Criswell Theological Review 7.1 (1993) 85-97.
Copyright © 1993 by The
IMPERIAL PRETENSIONS AND THE
THRONE-VISION OF THE LAMB:
OBSERVATIONS ON THE FUNCTION
OF REVELATION 51
J. DARYL CHARLES
The Wilberforce Forum
"[A] god has made for us this rest
For god to me he [the emperor] shall always be; his altar
Often a tender lamb from our folds shall imbrue."
"No one is so proud of himself that when he hears the name he can keep still; no, he
stands up and chants and worships and joins in a twofold prayer, one for the Emperor
to the gods, one for those who are his own to the Emperor himself."
At the core of the Christians' dilemma in the first century was their
refusal to adore the national gods and affirm Roman Imperial preten-
sions. Christian non-compliance in this regard constituted rebellion
against the established order, at the center of which stood the emperor,
hailed as Kyrios, "Lord," incarnate. Although conditions reflected up to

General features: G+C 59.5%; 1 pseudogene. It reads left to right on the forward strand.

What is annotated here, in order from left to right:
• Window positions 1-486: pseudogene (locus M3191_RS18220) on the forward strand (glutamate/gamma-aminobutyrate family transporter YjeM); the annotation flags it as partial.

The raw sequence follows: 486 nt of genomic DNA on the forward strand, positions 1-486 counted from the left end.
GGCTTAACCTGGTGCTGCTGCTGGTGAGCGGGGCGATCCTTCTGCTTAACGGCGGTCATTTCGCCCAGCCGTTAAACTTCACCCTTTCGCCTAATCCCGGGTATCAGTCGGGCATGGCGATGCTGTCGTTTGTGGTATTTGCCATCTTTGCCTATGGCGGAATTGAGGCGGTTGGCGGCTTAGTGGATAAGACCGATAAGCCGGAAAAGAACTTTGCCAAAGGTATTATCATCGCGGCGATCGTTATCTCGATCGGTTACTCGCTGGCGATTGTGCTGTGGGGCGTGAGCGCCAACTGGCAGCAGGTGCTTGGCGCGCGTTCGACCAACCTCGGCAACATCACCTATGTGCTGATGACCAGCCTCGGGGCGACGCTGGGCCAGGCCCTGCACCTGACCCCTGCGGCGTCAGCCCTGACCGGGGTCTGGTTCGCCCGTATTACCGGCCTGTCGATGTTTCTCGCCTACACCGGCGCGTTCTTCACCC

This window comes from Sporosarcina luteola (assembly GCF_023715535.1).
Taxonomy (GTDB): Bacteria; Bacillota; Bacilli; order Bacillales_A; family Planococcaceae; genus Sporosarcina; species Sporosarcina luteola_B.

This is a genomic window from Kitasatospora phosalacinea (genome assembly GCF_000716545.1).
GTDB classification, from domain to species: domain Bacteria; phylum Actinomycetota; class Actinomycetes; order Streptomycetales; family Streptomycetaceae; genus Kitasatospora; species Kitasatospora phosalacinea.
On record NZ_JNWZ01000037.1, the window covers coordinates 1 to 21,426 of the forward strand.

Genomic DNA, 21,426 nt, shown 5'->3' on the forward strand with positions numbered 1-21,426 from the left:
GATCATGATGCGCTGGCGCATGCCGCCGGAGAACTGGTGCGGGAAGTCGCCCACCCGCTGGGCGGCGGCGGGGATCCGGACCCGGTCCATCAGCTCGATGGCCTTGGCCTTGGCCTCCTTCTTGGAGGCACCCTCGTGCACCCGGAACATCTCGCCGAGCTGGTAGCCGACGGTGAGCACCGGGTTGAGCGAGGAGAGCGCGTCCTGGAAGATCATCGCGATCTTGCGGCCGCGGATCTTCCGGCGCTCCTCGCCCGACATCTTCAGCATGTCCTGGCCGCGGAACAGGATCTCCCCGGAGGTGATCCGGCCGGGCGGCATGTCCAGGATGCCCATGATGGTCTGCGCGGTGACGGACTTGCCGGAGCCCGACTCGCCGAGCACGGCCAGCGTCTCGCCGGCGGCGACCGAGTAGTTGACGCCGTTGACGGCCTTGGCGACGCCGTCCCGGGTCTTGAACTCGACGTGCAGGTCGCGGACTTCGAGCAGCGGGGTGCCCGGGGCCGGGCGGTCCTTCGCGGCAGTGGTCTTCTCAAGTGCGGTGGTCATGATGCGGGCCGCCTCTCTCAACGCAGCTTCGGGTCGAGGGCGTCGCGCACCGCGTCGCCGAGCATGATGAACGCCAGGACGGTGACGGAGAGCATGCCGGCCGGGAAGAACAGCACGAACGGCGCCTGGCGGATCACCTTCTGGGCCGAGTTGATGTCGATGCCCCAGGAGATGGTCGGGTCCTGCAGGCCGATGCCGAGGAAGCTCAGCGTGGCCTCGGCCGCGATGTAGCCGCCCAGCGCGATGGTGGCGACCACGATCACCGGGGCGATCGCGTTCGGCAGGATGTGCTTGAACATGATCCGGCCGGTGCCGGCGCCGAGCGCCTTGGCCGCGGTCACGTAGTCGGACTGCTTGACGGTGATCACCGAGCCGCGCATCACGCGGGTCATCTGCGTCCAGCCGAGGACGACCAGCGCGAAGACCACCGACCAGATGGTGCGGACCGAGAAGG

the time of the writing of the Apocalypse suggest that Christians were
not regularly martyred,2 the writer foresees an ominous development.
At issue is a clash of two irreconcilable worldviews. At its core, the
1 Delivered at the 1993 International Congress of the Society of Biblical Litera-
ture, Westfalische Wilhelms-Universitat Munster, Munster, Germany.
2 Notwithstanding the accounts in Tacitus and Suetonius of Neronian persecution.
A. A. Trites ("Martyrs and Martyrdom in the Apocalypse: A Semantic Study," NovT 15
 77-80) has argued that the notion of "witness," not death, is still the primary sense
of martys in the first century. Nevertheless, as noted by M G. Reddish ("Martyr Christology
in the Apocalypse;" JSNT 33  85-95), "witness" entails death in the Revelation; Christ